- Spinal Pain – Interestingly, if you are only experiencing spinal pain, bulging discs are generally mild injuries and the most likely to rehabilitate quickly. Please adhere to low disc pressure postures and exercise accordingly. If in doubt, please seek professional advice.
- Intermittent or continuous back pain. This may be made worse by movement, coughing, sneezing, or standing for long periods of time.
- Spasm of the back muscles
- Sciatica. Pain that starts near the back or buttock and travels down the leg to the calf or into the foot.
- Muscle weakness in the legs
- Numbness in the leg or foot
- Decreased reflexes at the knee or ankle
- Changes in bladder or bowel function
Sensory abnormalities at the lumbosacral nerve roots distribution
Weakness at the lumbosacral nerve roots distribution
Limited trunk flexion
Pain exacerbation with straining, coughing, and sneezing
The pain intensified in a seated position, as the pressure applied to the nerve root is increased by approximately
Associate clinical feature is
- Severe back pain
- Saddle anesthesia i.e., anesthesia or paraesthesia involving S3 to S5 dermatomes, including the perineum, external genitalia, and anus; or more descriptively, numbness or “pins-and-needles” sensations of the groin and inner thighs which would contact a saddle when riding a horse.
- Bladder and bowel dysfunction, caused by a decreased tone of the urinary and anal sphincters.
- Detrusor weaknesses causing urinary retention and post-void residual incontinence as assessed by bladder scanning the patient after the patient has urinated.
- Sciatica type pain on one side or both sides, although pain may be wholly absent
- The weakness of the muscles of the lower legs (often paraplegia)
- Pain in one leg (unilateral) or both legs (bilateral) that starts in the buttocks and travels down the back of the thighs and legs (sciatica)
- Numbness in the groin or area of contact if sitting on a saddle (perineal or saddle paresthesia)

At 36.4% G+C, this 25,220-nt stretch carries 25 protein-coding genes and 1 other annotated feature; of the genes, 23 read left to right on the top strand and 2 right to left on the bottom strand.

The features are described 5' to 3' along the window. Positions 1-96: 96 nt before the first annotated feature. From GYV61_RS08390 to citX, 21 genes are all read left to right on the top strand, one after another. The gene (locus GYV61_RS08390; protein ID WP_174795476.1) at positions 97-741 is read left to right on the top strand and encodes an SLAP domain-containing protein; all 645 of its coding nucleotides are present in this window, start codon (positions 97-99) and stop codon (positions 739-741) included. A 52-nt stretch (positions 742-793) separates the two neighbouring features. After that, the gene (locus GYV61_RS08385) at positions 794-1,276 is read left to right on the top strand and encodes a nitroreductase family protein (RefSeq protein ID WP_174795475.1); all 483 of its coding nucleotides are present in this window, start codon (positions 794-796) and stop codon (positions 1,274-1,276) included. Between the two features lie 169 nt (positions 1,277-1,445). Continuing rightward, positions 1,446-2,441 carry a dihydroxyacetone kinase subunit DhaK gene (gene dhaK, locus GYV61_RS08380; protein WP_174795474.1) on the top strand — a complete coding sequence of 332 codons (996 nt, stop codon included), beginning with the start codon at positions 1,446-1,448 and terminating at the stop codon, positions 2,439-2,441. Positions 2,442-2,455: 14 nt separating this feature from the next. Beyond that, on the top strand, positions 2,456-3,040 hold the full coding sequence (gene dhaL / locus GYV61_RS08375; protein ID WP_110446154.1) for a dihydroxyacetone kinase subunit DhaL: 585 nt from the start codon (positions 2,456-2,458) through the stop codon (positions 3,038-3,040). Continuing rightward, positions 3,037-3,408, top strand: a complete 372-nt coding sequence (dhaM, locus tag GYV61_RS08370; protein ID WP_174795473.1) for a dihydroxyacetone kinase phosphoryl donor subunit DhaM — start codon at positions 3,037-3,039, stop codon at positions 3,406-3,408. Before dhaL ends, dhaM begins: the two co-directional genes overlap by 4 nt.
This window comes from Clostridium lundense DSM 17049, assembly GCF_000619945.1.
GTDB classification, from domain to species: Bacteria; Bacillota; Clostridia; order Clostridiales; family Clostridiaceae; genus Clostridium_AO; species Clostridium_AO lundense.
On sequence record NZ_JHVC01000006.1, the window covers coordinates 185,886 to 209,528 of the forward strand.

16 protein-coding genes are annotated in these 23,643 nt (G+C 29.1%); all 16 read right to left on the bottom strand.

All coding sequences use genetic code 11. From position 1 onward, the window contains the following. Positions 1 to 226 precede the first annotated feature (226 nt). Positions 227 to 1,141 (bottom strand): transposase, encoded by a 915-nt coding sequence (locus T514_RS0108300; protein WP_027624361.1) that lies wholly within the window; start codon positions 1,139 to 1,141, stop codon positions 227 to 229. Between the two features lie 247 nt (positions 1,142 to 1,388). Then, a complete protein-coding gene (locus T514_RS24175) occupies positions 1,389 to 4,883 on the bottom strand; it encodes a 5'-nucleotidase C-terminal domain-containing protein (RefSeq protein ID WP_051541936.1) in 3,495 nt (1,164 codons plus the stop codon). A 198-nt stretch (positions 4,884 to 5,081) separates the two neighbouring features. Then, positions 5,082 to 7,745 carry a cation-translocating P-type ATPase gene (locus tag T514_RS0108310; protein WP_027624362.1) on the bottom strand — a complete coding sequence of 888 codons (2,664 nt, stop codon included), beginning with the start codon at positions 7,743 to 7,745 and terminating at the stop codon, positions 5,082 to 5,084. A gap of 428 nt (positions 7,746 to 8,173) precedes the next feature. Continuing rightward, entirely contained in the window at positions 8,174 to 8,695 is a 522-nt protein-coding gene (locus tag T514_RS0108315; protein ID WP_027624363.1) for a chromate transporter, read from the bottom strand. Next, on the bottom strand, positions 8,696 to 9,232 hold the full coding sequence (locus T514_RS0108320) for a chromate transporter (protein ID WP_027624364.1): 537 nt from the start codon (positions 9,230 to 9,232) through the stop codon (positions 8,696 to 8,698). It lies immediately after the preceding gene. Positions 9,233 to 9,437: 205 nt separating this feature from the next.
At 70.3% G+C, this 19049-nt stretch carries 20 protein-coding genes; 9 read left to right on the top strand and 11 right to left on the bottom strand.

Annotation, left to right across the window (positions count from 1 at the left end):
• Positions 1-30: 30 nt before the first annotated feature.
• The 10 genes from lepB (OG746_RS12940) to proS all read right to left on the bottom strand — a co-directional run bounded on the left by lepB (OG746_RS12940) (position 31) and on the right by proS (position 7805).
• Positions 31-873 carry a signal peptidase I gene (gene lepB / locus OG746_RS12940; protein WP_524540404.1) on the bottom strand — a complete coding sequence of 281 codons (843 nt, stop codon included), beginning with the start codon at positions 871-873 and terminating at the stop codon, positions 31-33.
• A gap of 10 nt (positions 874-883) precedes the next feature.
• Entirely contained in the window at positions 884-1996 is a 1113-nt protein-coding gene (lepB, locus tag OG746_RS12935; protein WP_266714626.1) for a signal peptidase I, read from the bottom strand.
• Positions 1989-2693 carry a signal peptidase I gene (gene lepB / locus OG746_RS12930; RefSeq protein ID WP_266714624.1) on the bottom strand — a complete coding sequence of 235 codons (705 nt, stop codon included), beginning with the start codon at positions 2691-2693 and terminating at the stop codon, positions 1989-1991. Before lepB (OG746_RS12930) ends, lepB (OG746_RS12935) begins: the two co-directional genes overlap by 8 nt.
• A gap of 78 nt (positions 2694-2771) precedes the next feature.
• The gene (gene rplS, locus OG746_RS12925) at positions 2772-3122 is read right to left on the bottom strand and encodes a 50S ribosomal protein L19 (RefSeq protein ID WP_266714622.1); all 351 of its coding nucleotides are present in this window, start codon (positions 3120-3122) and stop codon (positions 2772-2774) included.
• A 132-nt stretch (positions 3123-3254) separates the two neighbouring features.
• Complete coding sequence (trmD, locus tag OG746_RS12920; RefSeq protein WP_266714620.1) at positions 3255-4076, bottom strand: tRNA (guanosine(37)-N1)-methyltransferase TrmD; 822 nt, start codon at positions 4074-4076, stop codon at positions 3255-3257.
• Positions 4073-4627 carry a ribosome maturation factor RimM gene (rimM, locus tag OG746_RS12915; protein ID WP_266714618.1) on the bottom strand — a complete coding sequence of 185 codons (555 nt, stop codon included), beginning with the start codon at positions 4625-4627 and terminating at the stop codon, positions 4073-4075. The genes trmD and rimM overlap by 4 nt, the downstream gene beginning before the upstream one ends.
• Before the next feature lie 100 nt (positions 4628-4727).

- Bowel and bladder disturbances
- Lower extremity muscle weakness and loss of sensations
- Inability to urinate (urinary retention)
- Difficulty initiating urination (urinary hesitancy)
- The decreased sensation when urinating (decreased urethral sensation)
- Inability to stop or control urination (incontinence)
- Reduced or absent lower extremity reflexes
- Local pain is generally a deep, aching pain resulting from soft tissue and vertebral body irritation.
- Leg pain (radicular pain) is generally a sharp, stabbing pain resulting from compression of the nerve roots.
- Radicular pain projects along with the specific areas controlled by the compressed nerve (known as a dermatomal distribution).
- Inability to stop or feel a bowel movement (incontinence)
- Loss of anal tone and sensation
- Achilles (ankle) reflex absent on both sides.
- Sexual dysfunction
- Absent anal reflex and bulbocavernosus reflex
- Gait disturbance
These symptoms require immediate medical evaluation as they may be a sign of a potentially life-threatening condition.
Diagnosis of Circumferential Bulge
- History in these patients should include the chief complaint, onset of symptoms, alleviating and aggravating factors, radicular symptoms, and any past treatments. The most common subjective complaints are axial neck pain and ipsilateral arm pain or paresthesias in the associated dermatomal distribution.
- A careful neurological examination can help in localizing the level of the compression. The sensory loss, weakness, pain location, and reflex loss associated with the different levels are described above. A thorough neurological examination is necessary to evaluate sensory disturbances, motor weakness, and deep tendon reflex abnormalities. Typical findings of solitary nerve lesion due to compression by a herniated disc with bulging in the lumbar spine
Typical findings of solitary nerve lesion due to compression by a herniated disc in the cervical spine
C5 Nerve – neck, shoulder, and scapula pain, lateral arm numbness, and weakness during shoulder abduction, external rotation, elbow flexion, and forearm supination. The reflexes affected are the biceps and brachioradialis.